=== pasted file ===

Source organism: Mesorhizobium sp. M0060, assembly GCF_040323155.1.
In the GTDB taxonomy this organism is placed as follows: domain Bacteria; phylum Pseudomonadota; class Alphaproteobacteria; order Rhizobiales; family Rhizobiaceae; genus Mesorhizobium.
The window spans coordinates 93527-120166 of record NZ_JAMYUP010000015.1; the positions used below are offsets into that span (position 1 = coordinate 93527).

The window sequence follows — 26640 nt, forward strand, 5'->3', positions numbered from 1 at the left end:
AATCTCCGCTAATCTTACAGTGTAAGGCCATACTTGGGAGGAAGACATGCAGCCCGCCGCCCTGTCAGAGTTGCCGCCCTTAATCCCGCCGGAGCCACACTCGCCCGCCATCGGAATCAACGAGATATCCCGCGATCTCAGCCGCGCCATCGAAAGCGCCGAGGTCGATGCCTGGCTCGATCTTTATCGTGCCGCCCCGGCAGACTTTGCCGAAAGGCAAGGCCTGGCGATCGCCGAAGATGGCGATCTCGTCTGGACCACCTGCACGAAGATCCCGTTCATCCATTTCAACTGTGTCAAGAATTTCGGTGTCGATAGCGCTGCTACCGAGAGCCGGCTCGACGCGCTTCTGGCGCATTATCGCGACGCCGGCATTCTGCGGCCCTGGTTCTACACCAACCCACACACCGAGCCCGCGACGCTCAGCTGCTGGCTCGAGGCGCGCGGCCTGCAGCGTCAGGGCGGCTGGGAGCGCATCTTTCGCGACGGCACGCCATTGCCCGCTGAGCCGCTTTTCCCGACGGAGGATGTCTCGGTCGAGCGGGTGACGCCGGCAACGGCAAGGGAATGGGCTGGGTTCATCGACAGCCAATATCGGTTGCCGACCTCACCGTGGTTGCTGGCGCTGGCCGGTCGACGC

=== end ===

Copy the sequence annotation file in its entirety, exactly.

Source organism: Mesorhizobium sp. M0060, assembly GCF_040323155.1.
In the GTDB taxonomy this organism is placed as follows: domain Bacteria; phylum Pseudomonadota; class Alphaproteobacteria; order Rhizobiales; family Rhizobiaceae; genus Mesorhizobium.
The window spans coordinates 93527-120166 of record NZ_JAMYUP010000015.1; the positions used below are offsets into that span (position 1 = coordinate 93527).

The window sequence follows — 26640 nt, forward strand, 5'->3', positions numbered from 1 at the left end:
AATCTCCGCTAATCTTACAGTGTAAGGCCATACTTGGGAGGAAGACATGCAGCCCGCCGCCCTGTCAGAGTTGCCGCCCTTAATCCCGCCGGAGCCACACTCGCCCGCCATCGGAATCAACGAGATATCCCGCGATCTCAGCCGCGCCATCGAAAGCGCCGAGGTCGATGCCTGGCTCGATCTTTATCGTGCCGCCCCGGCAGACTTTGCCGAAAGGCAAGGCCTGGCGATCGCCGAAGATGGCGATCTCGTCTGGACCACCTGCACGAAGATCCCGTTCATCCATTTCAACTGTGTCAAGAATTTCGGTGTCGATAGCGCTGCTACCGAGAGCCGGCTCGACGCGCTTCTGGCGCATTATCGCGACGCCGGCATTCTGCGGCCCTGGTTCTACACCAACCCACACACCGAGCCCGCGACGCTCAGCTGCTGGCTCGAGGCGCGCGGCCTGCAGCGTCAGGGCGGCTGGGAGCGCATCTTTCGCGACGGCACGCCATTGCCCGCTGAGCCGCTTTTCCCGACGGAGGATGTCTCGGTCGAGCGGGTGACGCCGGCAACGGCAAGGGAATGGGCTGGGTTCATCGACAGCCAATATCGGTTGCCGACCTCACCGTGGTTGCTGGCGCTGGCCGGTCGACGC